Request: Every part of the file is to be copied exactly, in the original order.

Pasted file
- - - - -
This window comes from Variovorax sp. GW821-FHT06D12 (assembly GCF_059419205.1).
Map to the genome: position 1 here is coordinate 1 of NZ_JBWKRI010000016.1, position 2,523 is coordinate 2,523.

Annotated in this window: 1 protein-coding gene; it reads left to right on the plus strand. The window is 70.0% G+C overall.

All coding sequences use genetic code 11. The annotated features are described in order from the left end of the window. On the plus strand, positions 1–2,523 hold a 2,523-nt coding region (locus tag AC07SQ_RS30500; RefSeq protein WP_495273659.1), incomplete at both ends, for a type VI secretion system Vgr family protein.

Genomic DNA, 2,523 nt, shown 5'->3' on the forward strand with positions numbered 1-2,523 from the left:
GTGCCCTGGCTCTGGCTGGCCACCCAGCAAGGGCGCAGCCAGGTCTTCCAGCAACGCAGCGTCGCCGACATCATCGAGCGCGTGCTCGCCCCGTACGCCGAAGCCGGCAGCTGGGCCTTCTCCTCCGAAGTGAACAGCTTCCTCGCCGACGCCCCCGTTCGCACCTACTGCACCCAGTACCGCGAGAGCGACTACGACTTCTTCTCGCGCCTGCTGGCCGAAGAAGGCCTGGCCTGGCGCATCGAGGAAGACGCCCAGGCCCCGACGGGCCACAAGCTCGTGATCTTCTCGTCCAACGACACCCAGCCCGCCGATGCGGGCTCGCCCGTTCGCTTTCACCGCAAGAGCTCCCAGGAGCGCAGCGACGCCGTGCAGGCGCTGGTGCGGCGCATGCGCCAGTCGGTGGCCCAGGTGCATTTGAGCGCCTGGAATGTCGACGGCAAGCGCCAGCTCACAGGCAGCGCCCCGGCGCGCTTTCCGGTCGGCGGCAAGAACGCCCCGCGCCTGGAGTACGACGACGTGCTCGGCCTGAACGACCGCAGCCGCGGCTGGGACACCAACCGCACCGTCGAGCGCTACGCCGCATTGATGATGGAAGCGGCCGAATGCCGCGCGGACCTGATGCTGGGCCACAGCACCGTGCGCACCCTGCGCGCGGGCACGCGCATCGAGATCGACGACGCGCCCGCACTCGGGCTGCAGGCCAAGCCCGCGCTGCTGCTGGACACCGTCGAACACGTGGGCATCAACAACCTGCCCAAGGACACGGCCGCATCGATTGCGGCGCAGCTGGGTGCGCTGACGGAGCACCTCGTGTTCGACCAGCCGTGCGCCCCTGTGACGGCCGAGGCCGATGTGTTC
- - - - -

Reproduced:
This window comes from Variovorax sp. GW821-FHT06D12 (assembly GCF_059419205.1).
Map to the genome: position 1 here is coordinate 1 of NZ_JBWKRI010000016.1, position 2,523 is coordinate 2,523.

Annotated in this window: 1 protein-coding gene; it reads left to right on the plus strand. The window is 70.0% G+C overall.

All coding sequences use genetic code 11. The annotated features are described in order from the left end of the window. On the plus strand, positions 1–2,523 hold a 2,523-nt coding region (locus tag AC07SQ_RS30500; RefSeq protein WP_495273659.1), incomplete at both ends, for a type VI secretion system Vgr family protein.

Genomic DNA, 2,523 nt, shown 5'->3' on the forward strand with positions numbered 1-2,523 from the left:
GTGCCCTGGCTCTGGCTGGCCACCCAGCAAGGGCGCAGCCAGGTCTTCCAGCAACGCAGCGTCGCCGACATCATCGAGCGCGTGCTCGCCCCGTACGCCGAAGCCGGCAGCTGGGCCTTCTCCTCCGAAGTGAACAGCTTCCTCGCCGACGCCCCCGTTCGCACCTACTGCACCCAGTACCGCGAGAGCGACTACGACTTCTTCTCGCGCCTGCTGGCCGAAGAAGGCCTGGCCTGGCGCATCGAGGAAGACGCCCAGGCCCCGACGGGCCACAAGCTCGTGATCTTCTCGTCCAACGACACCCAGCCCGCCGATGCGGGCTCGCCCGTTCGCTTTCACCGCAAGAGCTCCCAGGAGCGCAGCGACGCCGTGCAGGCGCTGGTGCGGCGCATGCGCCAGTCGGTGGCCCAGGTGCATTTGAGCGCCTGGAATGTCGACGGCAAGCGCCAGCTCACAGGCAGCGCCCCGGCGCGCTTTCCGGTCGGCGGCAAGAACGCCCCGCGCCTGGAGTACGACGACGTGCTCGGCCTGAACGACCGCAGCCGCGGCTGGGACACCAACCGCACCGTCGAGCGCTACGCCGCATTGATGATGGAAGCGGCCGAATGCCGCGCGGACCTGATGCTGGGCCACAGCACCGTGCGCACCCTGCGCGCGGGCACGCGCATCGAGATCGACGACGCGCCCGCACTCGGGCTGCAGGCCAAGCCCGCGCTGCTGCTGGACACCGTCGAACACGTGGGCATCAACAACCTGCCCAAGGACACGGCCGCATCGATTGCGGCGCAGCTGGGTGCGCTGACGGAGCACCTCGTGTTCGACCAGCCGTGCGCCCCTGTGACGGCCGAGGCCGATGTGTTC